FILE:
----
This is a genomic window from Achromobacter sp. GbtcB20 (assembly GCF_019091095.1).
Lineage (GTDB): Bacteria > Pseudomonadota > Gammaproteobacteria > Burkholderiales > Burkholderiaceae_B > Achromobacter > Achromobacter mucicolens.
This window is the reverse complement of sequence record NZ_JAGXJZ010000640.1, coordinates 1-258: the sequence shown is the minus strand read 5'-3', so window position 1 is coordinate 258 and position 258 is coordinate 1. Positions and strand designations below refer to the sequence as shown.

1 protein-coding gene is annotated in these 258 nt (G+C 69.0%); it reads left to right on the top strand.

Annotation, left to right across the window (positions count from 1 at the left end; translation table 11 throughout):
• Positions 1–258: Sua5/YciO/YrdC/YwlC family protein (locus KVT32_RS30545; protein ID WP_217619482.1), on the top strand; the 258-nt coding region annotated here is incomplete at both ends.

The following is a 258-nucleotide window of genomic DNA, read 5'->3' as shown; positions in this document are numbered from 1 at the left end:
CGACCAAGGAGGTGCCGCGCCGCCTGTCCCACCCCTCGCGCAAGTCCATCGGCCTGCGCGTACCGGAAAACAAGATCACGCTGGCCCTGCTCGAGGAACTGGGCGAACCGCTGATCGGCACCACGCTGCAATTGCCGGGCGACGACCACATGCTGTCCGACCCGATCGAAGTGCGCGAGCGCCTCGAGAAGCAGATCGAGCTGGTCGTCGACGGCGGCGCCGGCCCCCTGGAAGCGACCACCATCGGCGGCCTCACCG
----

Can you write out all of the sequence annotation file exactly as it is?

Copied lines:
This is a genomic window from Achromobacter sp. GbtcB20 (assembly GCF_019091095.1).
Lineage (GTDB): Bacteria > Pseudomonadota > Gammaproteobacteria > Burkholderiales > Burkholderiaceae_B > Achromobacter > Achromobacter mucicolens.
This window is the reverse complement of sequence record NZ_JAGXJZ010000640.1, coordinates 1-258: the sequence shown is the minus strand read 5'-3', so window position 1 is coordinate 258 and position 258 is coordinate 1. Positions and strand designations below refer to the sequence as shown.

1 protein-coding gene is annotated in these 258 nt (G+C 69.0%); it reads left to right on the top strand.

Annotation, left to right across the window (positions count from 1 at the left end; translation table 11 throughout):
• Positions 1–258: Sua5/YciO/YrdC/YwlC family protein (locus KVT32_RS30545; protein ID WP_217619482.1), on the top strand; the 258-nt coding region annotated here is incomplete at both ends.

The following is a 258-nucleotide window of genomic DNA, read 5'->3' as shown; positions in this document are numbered from 1 at the left end:
CGACCAAGGAGGTGCCGCGCCGCCTGTCCCACCCCTCGCGCAAGTCCATCGGCCTGCGCGTACCGGAAAACAAGATCACGCTGGCCCTGCTCGAGGAACTGGGCGAACCGCTGATCGGCACCACGCTGCAATTGCCGGGCGACGACCACATGCTGTCCGACCCGATCGAAGTGCGCGAGCGCCTCGAGAAGCAGATCGAGCTGGTCGTCGACGGCGGCGCCGGCCCCCTGGAAGCGACCACCATCGGCGGCCTCACCG